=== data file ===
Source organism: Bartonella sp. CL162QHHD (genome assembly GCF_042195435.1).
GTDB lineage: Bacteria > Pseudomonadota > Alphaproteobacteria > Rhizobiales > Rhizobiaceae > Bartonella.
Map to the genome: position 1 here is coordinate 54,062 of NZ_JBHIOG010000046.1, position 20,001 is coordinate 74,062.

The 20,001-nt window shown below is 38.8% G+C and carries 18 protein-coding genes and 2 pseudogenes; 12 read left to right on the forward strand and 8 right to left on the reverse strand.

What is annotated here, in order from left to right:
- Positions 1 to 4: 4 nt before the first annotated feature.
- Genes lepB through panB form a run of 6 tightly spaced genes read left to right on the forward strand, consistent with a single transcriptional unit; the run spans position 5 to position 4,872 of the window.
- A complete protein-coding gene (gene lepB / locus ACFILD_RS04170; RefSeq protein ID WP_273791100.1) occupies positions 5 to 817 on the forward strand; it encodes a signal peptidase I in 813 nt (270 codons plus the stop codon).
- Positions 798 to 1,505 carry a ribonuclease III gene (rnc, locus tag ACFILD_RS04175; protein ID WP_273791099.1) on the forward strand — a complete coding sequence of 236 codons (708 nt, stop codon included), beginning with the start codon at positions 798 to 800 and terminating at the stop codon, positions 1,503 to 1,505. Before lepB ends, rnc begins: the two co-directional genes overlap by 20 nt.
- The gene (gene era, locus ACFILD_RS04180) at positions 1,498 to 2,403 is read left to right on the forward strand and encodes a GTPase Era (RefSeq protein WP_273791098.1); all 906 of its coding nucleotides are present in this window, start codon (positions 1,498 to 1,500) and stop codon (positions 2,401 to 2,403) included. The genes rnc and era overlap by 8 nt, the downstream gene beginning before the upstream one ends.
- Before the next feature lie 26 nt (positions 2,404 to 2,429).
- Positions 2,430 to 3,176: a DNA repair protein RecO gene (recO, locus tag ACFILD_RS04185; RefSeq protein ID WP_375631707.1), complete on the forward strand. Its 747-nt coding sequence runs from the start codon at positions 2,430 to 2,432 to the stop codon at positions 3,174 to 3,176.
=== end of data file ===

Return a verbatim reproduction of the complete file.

Source organism: Bartonella sp. CL162QHHD (genome assembly GCF_042195435.1).
GTDB lineage: Bacteria > Pseudomonadota > Alphaproteobacteria > Rhizobiales > Rhizobiaceae > Bartonella.
Map to the genome: position 1 here is coordinate 54,062 of NZ_JBHIOG010000046.1, position 20,001 is coordinate 74,062.

The 20,001-nt window shown below is 38.8% G+C and carries 18 protein-coding genes and 2 pseudogenes; 12 read left to right on the forward strand and 8 right to left on the reverse strand.

What is annotated here, in order from left to right:
- Positions 1 to 4: 4 nt before the first annotated feature.
- Genes lepB through panB form a run of 6 tightly spaced genes read left to right on the forward strand, consistent with a single transcriptional unit; the run spans position 5 to position 4,872 of the window.
- A complete protein-coding gene (gene lepB / locus ACFILD_RS04170; RefSeq protein ID WP_273791100.1) occupies positions 5 to 817 on the forward strand; it encodes a signal peptidase I in 813 nt (270 codons plus the stop codon).
- Positions 798 to 1,505 carry a ribonuclease III gene (rnc, locus tag ACFILD_RS04175; protein ID WP_273791099.1) on the forward strand — a complete coding sequence of 236 codons (708 nt, stop codon included), beginning with the start codon at positions 798 to 800 and terminating at the stop codon, positions 1,503 to 1,505. Before lepB ends, rnc begins: the two co-directional genes overlap by 20 nt.
- The gene (gene era, locus ACFILD_RS04180) at positions 1,498 to 2,403 is read left to right on the forward strand and encodes a GTPase Era (RefSeq protein WP_273791098.1); all 906 of its coding nucleotides are present in this window, start codon (positions 1,498 to 1,500) and stop codon (positions 2,401 to 2,403) included. The genes rnc and era overlap by 8 nt, the downstream gene beginning before the upstream one ends.
- Before the next feature lie 26 nt (positions 2,404 to 2,429).
- Positions 2,430 to 3,176: a DNA repair protein RecO gene (recO, locus tag ACFILD_RS04185; RefSeq protein ID WP_375631707.1), complete on the forward strand. Its 747-nt coding sequence runs from the start codon at positions 2,430 to 2,432 to the stop codon at positions 3,174 to 3,176.